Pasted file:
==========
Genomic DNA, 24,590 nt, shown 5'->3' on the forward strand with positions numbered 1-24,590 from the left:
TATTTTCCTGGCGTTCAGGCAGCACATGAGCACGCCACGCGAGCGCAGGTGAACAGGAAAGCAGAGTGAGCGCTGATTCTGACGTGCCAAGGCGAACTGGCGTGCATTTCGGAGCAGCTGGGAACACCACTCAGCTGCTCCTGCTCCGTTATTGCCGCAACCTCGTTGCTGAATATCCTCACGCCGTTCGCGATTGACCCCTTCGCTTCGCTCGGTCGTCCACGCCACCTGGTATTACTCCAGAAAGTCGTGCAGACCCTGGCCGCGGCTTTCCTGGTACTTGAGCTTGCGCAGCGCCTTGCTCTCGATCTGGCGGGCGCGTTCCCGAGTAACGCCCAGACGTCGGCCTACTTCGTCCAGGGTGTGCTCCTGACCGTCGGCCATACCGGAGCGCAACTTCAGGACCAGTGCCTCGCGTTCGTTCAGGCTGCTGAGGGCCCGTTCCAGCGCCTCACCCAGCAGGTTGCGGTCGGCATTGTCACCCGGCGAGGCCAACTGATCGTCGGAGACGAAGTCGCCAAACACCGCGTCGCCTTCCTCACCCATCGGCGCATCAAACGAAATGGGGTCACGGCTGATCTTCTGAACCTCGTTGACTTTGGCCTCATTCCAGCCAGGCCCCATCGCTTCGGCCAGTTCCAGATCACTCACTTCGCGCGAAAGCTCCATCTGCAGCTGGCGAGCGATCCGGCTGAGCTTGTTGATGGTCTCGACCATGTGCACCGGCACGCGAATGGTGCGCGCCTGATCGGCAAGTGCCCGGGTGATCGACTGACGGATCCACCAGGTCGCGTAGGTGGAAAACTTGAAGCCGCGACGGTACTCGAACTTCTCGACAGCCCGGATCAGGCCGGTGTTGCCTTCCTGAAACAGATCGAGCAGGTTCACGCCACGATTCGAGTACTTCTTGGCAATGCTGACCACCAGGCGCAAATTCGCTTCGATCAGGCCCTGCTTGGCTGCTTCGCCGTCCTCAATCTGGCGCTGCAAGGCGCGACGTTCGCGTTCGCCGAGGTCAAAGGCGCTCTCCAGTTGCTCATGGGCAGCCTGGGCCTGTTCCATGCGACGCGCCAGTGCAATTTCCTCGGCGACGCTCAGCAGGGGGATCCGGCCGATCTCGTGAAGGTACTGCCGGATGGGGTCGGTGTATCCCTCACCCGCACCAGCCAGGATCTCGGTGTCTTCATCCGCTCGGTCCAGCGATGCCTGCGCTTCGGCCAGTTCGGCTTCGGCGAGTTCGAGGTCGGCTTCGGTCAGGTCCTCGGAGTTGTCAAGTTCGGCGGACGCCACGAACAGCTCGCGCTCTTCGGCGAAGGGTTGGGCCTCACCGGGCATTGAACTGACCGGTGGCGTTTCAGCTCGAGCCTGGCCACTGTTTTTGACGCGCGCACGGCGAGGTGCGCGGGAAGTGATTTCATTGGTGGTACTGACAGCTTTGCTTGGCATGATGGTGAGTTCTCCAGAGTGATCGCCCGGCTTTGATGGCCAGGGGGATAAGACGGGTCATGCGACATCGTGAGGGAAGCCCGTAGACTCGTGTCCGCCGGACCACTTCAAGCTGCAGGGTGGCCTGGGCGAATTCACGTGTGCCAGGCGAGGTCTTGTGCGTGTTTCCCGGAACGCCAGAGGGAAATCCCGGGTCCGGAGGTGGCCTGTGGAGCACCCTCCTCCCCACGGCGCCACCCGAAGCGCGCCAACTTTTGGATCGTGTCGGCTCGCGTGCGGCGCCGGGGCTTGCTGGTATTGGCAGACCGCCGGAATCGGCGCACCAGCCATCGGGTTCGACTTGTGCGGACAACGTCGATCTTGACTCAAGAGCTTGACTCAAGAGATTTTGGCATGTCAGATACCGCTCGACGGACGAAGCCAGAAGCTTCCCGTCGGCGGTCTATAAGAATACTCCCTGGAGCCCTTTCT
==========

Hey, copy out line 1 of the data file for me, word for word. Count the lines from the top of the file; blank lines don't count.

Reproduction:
Genomic DNA, 24,590 nt, shown 5'->3' on the forward strand with positions numbered 1-24,590 from the left: